If Nicolson is serious about tackling misogyny then there is more than enough amongst supporters of his own political party, and he may well find it’s a full-time job to give them all the attention that he’s given Spanner. If, however, he were to make the effort then I suspect more people would be inclined to believe that making Twitter a better place for all women is his actual goal, and not just a partisan springboard.
Unfortunately I won’t know if he even tries because, like his fellow “wolf” criers Pete Wishart and Natalie McGarry, he’s blocked me on Twitter. Maybe he can put in a word and get The National to block me as well, mercifully sparing me from having to spend another day with the lingering smell of shit.
6 thoughts on “Spannergate 2: Spannergater”
It also should be remembered that Nicolson said, of Angus Macneil and Stewart Hosie’s sexual shenanigans, that it simply wasn’t a story; and the he judges by ability not basic moral decency in treating your wife and children with basic courtesy.
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[…] very funny but occasionally extremely rude Brian Spanner Twitter account (@BrianSpanner1) but I see someone else has done so. I will say I don’t believe for one minute that ‘Spanner’ is a troll or a […]
Very sharp, and funny too
No friend of Brian me, but I do find myself agreeing with you about some elements of your argument. In terms of the independence debate, it works both ways of course, with Wings Over Scotland being accused of the same. In fact, if you Google the two along with the term ‘misogyny’ WoS has around double the results Brian does.
So yes, whenever someone in Scottish public life says anything which genuinely is misogynist, then depending upon the side they’re on Brian or Wings will be brought up to counterbalance it. And this prevents us having the discussion we should have.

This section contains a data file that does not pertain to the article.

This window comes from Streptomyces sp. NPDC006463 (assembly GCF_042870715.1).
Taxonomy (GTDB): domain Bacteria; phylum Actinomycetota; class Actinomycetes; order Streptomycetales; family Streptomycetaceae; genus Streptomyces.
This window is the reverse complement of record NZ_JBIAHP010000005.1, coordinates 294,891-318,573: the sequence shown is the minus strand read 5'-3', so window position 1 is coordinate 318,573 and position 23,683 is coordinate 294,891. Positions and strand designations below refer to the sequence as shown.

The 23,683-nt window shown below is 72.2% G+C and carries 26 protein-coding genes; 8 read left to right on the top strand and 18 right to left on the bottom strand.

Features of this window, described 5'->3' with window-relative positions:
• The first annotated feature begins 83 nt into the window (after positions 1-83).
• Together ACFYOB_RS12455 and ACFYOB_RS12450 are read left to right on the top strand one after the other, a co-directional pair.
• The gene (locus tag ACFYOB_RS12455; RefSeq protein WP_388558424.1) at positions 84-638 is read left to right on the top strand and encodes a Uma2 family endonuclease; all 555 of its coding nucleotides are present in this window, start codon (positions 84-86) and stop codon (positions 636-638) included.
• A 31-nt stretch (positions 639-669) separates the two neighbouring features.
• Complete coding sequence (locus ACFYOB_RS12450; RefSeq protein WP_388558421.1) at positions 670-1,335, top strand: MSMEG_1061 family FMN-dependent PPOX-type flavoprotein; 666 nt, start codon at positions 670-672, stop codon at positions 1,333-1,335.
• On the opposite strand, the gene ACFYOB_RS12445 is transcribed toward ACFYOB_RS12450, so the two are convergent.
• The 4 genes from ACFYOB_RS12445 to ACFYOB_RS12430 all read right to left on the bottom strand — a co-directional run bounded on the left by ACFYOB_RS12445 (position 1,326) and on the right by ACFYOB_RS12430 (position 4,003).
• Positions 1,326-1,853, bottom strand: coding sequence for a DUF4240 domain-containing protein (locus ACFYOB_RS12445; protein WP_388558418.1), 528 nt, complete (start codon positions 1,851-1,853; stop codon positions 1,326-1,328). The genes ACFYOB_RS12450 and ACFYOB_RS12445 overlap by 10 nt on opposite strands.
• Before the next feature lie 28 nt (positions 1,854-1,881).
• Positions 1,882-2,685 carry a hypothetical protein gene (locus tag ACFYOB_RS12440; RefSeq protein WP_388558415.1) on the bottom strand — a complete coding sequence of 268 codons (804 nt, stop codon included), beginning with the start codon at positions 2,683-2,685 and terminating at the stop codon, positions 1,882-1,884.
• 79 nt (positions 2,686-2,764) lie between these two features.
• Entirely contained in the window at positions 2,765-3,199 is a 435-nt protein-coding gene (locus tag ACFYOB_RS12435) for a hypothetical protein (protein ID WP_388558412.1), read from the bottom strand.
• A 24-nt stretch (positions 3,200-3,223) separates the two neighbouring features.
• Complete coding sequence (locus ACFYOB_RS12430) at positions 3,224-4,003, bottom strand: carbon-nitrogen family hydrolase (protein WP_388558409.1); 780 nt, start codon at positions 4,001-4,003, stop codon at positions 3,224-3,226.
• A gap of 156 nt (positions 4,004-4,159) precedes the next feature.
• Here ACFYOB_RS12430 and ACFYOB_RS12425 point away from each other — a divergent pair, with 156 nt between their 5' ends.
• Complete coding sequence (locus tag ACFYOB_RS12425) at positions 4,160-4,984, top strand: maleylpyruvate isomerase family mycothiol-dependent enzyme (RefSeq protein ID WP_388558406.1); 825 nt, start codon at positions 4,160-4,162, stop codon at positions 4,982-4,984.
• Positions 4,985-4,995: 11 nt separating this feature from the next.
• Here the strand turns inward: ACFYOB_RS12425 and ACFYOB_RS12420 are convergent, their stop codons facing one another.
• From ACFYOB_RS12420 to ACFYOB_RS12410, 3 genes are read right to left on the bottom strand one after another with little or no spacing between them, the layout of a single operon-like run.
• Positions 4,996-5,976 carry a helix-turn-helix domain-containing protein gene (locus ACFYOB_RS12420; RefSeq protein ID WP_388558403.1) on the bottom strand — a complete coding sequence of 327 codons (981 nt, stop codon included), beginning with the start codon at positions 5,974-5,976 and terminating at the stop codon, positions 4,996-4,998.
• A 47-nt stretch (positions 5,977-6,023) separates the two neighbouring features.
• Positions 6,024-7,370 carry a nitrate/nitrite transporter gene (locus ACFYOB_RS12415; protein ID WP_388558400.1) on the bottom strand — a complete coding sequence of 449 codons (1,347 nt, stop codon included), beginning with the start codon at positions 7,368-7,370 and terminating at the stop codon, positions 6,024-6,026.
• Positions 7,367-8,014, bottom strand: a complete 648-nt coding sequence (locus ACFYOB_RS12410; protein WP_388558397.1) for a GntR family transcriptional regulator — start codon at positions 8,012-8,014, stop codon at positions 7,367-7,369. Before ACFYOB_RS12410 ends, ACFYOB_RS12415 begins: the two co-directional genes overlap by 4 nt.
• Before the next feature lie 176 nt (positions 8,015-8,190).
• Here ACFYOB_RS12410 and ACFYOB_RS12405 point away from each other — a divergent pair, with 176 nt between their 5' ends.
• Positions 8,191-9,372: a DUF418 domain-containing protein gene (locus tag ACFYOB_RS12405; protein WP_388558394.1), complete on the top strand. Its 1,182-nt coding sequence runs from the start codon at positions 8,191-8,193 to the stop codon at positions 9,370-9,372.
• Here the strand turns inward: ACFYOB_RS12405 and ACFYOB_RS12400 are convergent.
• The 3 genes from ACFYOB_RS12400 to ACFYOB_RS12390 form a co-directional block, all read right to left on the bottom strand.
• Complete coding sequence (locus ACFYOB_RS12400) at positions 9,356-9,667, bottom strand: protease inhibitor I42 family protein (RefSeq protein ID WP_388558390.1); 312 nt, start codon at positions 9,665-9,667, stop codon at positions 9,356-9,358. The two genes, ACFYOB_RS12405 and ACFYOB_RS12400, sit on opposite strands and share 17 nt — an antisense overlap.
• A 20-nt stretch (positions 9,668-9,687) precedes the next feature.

I’m not entirely sure what you’re arguing in the paragraph about Ruth and Kezia though. There have been well publicised occasions when abuse against them had been immediately clamped down on by the SNP.
And given what Nicolson has been accused of, with no actual evidence, it was perfectly reasonable of him to bring up other reasons why STV *may* have asked Daisley to lower his profile.
Finally, you seem to be suggesting that the 4 Spanner tweets in your screenshot are not misogynist. I’ve made the same point about some of the things Wings has said – insulting a woman in the same manner you insult a man may be offensive and very bad manners, but it’s not misogynist. When you bring FGM into it though, that’s a bit harder to argue.
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I thought long and hard about directly addressing whether or not the tweets were misogynistic, and ultimately decided against it, because I felt it was a subjective call.
FWIW I agree about the FGM tweet, and I believe it’s one where Brian admitted himself that he’d gone too far and apologised. I also thought the one mentioning “the change” was iffy, but for both of them it’s hard to say what makes them feel wrong.
Ultimately it doesn’t matter to the key piont, which is that Nicolson’s description of Brian’s Twitter feed is a complete misrepresentation of the actual content, and is being used opportunistically to defend the indefensible.
If I remember correctly Brian apologised for all of these, for which he/she/they should be commended.
As for ‘defending the indefensible’, it’s only indefensible if there is some actual evidence it ever happened. Unless Tom Gordon has some inside info he’s not imparting to us, the case against Nicolson is a figment of the reporter’s overactive imagination.